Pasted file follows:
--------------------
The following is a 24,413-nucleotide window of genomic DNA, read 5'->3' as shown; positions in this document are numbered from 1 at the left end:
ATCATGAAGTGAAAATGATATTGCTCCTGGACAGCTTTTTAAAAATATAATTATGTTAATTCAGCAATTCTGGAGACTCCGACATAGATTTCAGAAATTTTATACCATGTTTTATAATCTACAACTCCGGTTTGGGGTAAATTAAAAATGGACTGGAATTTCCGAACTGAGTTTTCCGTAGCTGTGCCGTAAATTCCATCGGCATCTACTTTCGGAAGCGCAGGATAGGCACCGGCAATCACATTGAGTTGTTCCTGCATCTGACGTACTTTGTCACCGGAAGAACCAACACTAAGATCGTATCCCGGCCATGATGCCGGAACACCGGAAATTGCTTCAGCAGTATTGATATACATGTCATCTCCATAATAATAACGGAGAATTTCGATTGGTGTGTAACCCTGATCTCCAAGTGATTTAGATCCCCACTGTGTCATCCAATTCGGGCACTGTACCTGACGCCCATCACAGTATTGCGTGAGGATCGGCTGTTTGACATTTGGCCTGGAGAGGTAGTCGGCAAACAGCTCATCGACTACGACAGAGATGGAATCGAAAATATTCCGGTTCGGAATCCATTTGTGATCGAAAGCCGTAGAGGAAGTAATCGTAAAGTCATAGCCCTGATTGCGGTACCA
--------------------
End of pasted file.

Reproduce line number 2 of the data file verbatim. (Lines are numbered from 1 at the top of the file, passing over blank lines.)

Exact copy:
ATCATGAAGTGAAAATGATATTGCTCCTGGACAGCTTTTTAAAAATATAATTATGTTAATTCAGCAATTCTGGAGACTCCGACATAGATTTCAGAAATTTTATACCATGTTTTATAATCTACAACTCCGGTTTGGGGTAAATTAAAAATGGACTGGAATTTCCGAACTGAGTTTTCCGTAGCTGTGCCGTAAATTCCATCGGCATCTACTTTCGGAAGCGCAGGATAGGCACCGGCAATCACATTGAGTTGTTCCTGCATCTGACGTACTTTGTCACCGGAAGAACCAACACTAAGATCGTATCCCGGCCATGATGCCGGAACACCGGAAATTGCTTCAGCAGTATTGATATACATGTCATCTCCATAATAATAACGGAGAATTTCGATTGGTGTGTAACCCTGATCTCCAAGTGATTTAGATCCCCACTGTGTCATCCAATTCGGGCACTGTACCTGACGCCCATCACAGTATTGCGTGAGGATCGGCTGTTTGACATTTGGCCTGGAGAGGTAGTCGGCAAACAGCTCATCGACTACGACAGAGATGGAATCGAAAATATTCCGGTTCGGAATCCATTTGTGATCGAAAGCCGTAGAGGAAGTAATCGTAAAGTCATAGCCCTGATTGCGGTACCA